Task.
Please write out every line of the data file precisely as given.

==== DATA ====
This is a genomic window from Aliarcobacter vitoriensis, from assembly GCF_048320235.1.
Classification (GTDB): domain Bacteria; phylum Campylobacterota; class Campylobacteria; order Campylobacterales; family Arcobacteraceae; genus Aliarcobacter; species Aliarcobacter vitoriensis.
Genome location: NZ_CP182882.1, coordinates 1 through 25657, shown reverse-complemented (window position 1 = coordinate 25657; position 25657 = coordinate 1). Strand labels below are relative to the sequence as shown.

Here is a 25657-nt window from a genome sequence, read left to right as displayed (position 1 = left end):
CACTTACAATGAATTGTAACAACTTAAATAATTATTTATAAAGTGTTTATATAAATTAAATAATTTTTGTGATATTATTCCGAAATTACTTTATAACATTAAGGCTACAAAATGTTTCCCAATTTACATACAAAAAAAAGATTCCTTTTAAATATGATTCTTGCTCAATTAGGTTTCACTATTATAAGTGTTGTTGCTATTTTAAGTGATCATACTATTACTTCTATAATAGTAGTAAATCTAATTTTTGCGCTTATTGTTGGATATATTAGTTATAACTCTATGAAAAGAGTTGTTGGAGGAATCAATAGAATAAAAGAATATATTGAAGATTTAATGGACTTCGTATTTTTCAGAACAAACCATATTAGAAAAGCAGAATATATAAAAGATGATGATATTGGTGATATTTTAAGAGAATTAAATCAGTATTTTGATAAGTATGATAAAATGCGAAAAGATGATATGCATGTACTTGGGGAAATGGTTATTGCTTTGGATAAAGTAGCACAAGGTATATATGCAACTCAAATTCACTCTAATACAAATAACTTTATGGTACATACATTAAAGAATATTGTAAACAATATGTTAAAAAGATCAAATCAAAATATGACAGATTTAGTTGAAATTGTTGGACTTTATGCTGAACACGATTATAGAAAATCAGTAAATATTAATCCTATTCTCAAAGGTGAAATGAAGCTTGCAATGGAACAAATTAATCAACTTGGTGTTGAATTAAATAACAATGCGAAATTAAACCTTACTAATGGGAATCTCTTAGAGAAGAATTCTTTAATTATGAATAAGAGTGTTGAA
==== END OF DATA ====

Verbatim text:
This is a genomic window from Aliarcobacter vitoriensis, from assembly GCF_048320235.1.
Classification (GTDB): domain Bacteria; phylum Campylobacterota; class Campylobacteria; order Campylobacterales; family Arcobacteraceae; genus Aliarcobacter; species Aliarcobacter vitoriensis.
Genome location: NZ_CP182882.1, coordinates 1 through 25657, shown reverse-complemented (window position 1 = coordinate 25657; position 25657 = coordinate 1). Strand labels below are relative to the sequence as shown.

Here is a 25657-nt window from a genome sequence, read left to right as displayed (position 1 = left end):
CACTTACAATGAATTGTAACAACTTAAATAATTATTTATAAAGTGTTTATATAAATTAAATAATTTTTGTGATATTATTCCGAAATTACTTTATAACATTAAGGCTACAAAATGTTTCCCAATTTACATACAAAAAAAAGATTCCTTTTAAATATGATTCTTGCTCAATTAGGTTTCACTATTATAAGTGTTGTTGCTATTTTAAGTGATCATACTATTACTTCTATAATAGTAGTAAATCTAATTTTTGCGCTTATTGTTGGATATATTAGTTATAACTCTATGAAAAGAGTTGTTGGAGGAATCAATAGAATAAAAGAATATATTGAAGATTTAATGGACTTCGTATTTTTCAGAACAAACCATATTAGAAAAGCAGAATATATAAAAGATGATGATATTGGTGATATTTTAAGAGAATTAAATCAGTATTTTGATAAGTATGATAAAATGCGAAAAGATGATATGCATGTACTTGGGGAAATGGTTATTGCTTTGGATAAAGTAGCACAAGGTATATATGCAACTCAAATTCACTCTAATACAAATAACTTTATGGTACATACATTAAAGAATATTGTAAACAATATGTTAAAAAGATCAAATCAAAATATGACAGATTTAGTTGAAATTGTTGGACTTTATGCTGAACACGATTATAGAAAATCAGTAAATATTAATCCTATTCTCAAAGGTGAAATGAAGCTTGCAATGGAACAAATTAATCAACTTGGTGTTGAATTAAATAACAATGCGAAATTAAACCTTACTAATGGGAATCTCTTAGAGAAGAATTCTTTAATTATGAATAAGAGTGTTGAA